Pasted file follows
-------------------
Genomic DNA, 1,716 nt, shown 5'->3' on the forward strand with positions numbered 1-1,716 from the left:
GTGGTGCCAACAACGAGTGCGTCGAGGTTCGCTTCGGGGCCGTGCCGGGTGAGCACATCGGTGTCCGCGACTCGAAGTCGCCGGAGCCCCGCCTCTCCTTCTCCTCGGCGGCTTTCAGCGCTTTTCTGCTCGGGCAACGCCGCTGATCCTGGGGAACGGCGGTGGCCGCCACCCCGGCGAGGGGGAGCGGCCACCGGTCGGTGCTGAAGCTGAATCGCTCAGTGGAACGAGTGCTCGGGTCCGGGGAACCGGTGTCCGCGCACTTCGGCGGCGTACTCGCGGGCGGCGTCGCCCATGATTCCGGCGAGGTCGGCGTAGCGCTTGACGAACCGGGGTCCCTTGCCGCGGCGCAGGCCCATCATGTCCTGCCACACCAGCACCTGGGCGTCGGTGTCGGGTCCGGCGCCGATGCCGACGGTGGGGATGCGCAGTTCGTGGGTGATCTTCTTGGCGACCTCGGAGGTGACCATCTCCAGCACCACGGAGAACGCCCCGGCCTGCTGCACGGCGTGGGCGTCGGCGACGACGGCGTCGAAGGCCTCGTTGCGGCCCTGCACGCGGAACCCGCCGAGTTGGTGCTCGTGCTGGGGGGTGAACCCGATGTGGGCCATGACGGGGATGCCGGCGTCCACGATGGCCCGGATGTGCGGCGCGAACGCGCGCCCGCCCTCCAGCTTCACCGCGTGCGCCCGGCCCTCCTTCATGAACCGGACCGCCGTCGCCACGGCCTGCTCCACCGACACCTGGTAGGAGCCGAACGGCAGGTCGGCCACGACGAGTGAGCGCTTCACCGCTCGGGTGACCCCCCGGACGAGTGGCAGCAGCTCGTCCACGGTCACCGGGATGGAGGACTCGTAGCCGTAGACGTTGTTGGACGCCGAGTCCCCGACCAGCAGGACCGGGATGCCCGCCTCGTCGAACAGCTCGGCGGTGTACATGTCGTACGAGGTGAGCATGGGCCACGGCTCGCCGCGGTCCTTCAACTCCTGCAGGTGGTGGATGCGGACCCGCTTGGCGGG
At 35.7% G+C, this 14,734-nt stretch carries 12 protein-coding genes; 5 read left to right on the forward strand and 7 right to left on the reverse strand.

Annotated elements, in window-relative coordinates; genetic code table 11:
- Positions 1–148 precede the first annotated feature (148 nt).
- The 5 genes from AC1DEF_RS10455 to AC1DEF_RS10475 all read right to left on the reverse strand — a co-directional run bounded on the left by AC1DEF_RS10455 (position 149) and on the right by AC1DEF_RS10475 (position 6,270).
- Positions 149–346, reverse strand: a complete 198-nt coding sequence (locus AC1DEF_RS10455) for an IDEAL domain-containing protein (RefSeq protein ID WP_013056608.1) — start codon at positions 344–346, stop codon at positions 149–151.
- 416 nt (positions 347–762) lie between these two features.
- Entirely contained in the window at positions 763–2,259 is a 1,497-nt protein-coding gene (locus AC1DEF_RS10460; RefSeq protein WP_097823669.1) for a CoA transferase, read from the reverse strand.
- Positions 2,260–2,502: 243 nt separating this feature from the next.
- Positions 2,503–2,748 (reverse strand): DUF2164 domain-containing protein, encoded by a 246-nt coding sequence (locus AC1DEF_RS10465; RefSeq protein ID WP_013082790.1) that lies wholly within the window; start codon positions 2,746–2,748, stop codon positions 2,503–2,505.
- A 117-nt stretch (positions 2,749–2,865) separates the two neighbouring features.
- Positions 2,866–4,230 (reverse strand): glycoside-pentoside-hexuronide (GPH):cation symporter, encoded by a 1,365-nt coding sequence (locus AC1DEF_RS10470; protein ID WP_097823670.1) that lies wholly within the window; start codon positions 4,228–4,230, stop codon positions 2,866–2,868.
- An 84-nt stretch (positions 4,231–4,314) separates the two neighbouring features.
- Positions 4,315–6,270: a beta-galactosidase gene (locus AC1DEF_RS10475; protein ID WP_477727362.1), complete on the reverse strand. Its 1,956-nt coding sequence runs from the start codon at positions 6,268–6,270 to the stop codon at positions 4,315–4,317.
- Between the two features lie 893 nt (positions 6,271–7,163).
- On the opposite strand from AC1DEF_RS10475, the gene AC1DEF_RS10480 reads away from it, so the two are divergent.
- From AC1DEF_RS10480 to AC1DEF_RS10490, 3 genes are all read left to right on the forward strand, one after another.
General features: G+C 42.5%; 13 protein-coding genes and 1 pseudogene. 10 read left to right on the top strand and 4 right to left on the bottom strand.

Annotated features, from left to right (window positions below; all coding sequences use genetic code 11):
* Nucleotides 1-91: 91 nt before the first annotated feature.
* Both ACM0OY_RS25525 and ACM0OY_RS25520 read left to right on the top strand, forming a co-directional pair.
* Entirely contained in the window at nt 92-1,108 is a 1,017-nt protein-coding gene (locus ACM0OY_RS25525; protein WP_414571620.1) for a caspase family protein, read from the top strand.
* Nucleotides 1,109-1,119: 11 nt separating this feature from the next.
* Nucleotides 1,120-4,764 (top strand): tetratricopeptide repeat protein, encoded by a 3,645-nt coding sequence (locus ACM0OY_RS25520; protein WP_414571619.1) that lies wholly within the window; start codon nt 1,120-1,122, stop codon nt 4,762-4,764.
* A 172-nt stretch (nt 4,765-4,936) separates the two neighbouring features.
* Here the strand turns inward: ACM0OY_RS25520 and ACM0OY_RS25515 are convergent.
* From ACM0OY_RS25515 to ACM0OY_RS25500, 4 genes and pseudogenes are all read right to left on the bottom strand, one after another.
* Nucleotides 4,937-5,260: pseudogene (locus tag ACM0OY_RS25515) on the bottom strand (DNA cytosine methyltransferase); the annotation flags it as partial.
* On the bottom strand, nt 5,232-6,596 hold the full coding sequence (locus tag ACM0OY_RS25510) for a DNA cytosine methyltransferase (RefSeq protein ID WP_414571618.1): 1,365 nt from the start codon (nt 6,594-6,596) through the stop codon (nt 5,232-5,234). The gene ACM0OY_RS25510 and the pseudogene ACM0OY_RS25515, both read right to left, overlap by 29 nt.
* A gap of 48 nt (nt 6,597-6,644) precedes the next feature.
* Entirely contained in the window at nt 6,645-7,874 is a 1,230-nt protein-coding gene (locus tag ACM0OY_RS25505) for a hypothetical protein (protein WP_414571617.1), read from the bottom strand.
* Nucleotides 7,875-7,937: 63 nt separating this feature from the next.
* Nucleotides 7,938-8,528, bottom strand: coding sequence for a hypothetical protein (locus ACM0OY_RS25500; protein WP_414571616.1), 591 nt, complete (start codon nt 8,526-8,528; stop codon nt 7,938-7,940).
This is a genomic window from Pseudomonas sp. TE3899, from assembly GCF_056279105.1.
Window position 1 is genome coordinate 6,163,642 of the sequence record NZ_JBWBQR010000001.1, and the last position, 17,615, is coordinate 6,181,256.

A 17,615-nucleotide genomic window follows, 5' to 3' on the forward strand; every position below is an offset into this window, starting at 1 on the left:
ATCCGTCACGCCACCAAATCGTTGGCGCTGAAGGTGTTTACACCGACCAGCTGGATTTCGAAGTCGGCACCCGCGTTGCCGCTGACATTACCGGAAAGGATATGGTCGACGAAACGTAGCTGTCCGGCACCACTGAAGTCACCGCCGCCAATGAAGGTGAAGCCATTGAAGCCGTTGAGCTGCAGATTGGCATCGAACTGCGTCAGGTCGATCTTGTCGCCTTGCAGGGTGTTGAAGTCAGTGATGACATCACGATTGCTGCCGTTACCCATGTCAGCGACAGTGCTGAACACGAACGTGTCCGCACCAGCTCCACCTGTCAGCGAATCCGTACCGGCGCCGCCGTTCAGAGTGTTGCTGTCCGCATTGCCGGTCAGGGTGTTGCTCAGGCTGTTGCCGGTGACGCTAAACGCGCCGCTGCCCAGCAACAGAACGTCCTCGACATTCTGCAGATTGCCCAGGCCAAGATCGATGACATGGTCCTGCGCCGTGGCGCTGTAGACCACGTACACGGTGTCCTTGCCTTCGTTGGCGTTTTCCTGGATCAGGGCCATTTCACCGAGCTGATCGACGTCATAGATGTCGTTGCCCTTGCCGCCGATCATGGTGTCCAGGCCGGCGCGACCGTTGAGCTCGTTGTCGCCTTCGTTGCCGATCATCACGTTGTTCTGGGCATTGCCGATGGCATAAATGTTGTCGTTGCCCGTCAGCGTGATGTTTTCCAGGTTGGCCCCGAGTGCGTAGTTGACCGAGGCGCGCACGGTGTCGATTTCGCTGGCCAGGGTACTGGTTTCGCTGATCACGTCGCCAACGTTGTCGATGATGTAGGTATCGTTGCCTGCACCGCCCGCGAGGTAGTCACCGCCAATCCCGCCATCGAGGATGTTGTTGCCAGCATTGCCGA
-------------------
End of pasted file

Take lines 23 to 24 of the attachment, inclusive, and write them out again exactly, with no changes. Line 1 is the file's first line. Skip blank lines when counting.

* Entirely contained in the window at nt 92-1,108 is a 1,017-nt protein-coding gene (locus ACM0OY_RS25525; protein WP_414571620.1) for a caspase family protein, read from the top strand.
* Nucleotides 1,109-1,119: 11 nt separating this feature from the next.